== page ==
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High-throughput x-ray imaging, microscopy, and tomography for biological applications on EMBL beamline P14 at PETRA III (Conference Presentation)
Author(s): Maxim Polikarpov; Gleb Bourenkov; Anatoly Snigirev; Thomas Schneider

Paper Abstract

EMBL Hamburg operates the P14 beamline at the high-brilliance PETRA III storage ring at DESY. Delivering hard X-rays (6 – 30 keV), P14 is very versatile: shape, size and intensity of the X-ray beam are easily tunable by using both reflective and refractive optical elements. Sample stage and detecting systems are state-of-the-art including a high-precision vertical goniometer, a robotized sample changer and a DECTRIS EIGER 16M detector. These features enable crystallography of large macromolecular complexes, serial crystallography, time-resolved and in-situ diffraction data collection. Exploiting the flexibility of the beamline optics, we are investigating new methods and techniques to look into samples of interest via full-field phase-contrast X-ray imaging [1] and microscopy. Unlike conventional absorption X-ray imaging, phase contrast makes interfaces and density gradients clearly visible in a biological sample. To achieve higher resolution and to see fine structure, we also implement X-ray refractive lenses [2] as an objective in the microscopy mode. This approach allows us to magnify details of the sample up to 15 times prior to the optical detection of X-rays that carry the phase-contrast information from the interaction with sample. With the current setup, a sub-100nm resolution can be achieved. High-precision rotation of the sample stage at P14 also allows to perform X-ray tomography. Due to the use of high-energy X-rays for the imaging process, materials and tissues with thicknesses in the mm-range can be penetrated. The described setup apply phase-contrast imaging techniques for full-field visualization and fast X-ray tomography of crystals in optically opaque mesophase with sub-micron resolution at low dose (Polikarpov et al., 2019, in press). With the help of the method, it is possible to visualize crystal boundaries and their local deformations in situ, thus supporting the most challenging MX applications. In addition to crystallographic applications, the imaging assembly at P14 is used for investigation of multi-cellular organisms. The short time-scale for completing measurements and the existing automation of P14 allow us to apply high-throughput X-ray tomography, providing a way for large-field-of-view screening of biological samples prior to further high-resolution electron microscopy studies. [1] A. Snigirev, et al., Rev. Sci. Instrum., 66 (1995), 5486. [2] A. Snigirev, et al., Nature, 384 (1996) 49. [3] Fischer et al., Frontiers in Zoology 7:31 (2010).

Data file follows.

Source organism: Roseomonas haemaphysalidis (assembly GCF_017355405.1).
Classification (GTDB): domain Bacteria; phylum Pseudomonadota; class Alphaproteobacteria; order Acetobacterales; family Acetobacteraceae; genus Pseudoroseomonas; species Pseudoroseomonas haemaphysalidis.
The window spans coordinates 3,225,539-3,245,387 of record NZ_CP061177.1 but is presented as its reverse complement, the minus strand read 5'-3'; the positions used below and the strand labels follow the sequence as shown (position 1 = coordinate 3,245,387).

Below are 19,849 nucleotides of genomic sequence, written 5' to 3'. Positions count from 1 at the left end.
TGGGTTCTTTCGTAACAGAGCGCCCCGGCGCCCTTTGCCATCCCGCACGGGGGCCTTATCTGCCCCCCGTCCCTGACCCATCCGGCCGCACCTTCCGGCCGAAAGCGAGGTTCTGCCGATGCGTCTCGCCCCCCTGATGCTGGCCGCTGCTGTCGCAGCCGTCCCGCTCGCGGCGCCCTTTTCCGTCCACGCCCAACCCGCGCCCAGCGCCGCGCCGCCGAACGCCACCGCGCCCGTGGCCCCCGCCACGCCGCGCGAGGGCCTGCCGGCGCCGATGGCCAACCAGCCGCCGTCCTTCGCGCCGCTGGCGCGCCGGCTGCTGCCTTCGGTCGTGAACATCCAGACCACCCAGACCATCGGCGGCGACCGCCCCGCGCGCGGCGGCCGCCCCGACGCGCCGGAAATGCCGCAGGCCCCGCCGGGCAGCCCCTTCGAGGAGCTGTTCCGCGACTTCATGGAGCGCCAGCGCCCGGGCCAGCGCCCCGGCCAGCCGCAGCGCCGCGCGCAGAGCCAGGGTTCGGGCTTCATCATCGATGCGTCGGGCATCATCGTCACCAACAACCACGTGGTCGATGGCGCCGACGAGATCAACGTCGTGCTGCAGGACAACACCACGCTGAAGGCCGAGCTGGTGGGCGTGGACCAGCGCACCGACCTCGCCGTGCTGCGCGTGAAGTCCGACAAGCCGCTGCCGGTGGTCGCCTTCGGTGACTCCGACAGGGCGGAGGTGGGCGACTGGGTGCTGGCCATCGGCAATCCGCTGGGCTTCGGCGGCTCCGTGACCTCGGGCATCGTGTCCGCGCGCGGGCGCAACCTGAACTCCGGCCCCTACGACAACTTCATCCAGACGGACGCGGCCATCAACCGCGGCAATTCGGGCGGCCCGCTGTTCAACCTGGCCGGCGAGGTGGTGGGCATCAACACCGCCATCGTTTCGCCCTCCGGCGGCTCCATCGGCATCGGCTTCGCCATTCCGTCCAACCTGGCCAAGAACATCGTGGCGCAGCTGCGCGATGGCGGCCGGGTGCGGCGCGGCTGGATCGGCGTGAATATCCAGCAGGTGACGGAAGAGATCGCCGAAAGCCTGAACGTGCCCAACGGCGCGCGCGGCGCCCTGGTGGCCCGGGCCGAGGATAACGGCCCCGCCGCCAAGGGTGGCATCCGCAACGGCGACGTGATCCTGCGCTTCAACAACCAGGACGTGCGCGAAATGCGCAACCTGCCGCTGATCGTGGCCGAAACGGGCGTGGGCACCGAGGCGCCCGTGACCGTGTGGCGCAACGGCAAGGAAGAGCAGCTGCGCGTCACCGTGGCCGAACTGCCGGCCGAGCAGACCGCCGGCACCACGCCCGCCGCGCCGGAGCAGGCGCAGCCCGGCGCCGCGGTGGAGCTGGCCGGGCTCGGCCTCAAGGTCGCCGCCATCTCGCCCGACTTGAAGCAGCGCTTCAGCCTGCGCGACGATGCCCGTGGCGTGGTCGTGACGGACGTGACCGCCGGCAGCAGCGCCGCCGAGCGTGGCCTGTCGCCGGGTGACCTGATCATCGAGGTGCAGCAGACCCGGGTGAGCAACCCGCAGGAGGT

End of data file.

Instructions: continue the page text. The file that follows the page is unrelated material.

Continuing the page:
Paper Details

Date Published: 17 September 2019
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Proc. SPIE 11113, Developments in X-Ray Tomography XII, 1111307 (17 September 2019); doi: 10.1117/12.2534688
Show Author Affiliations
Maxim Polikarpov, European Molecular Biology Lab. (Germany)
Gleb Bourenkov, European Molecular Biology Lab. (Germany)
Anatoly Snigirev, Immanuel Kant Baltic Federal Univ. (Russian Federation)
Thomas Schneider, European Molecular Biology Lab. (Germany)


Published in SPIE Proceedings Vol. 11113:
Developments in X-Ray Tomography XII
Bert Müller; Ge Wang, Editor(s)

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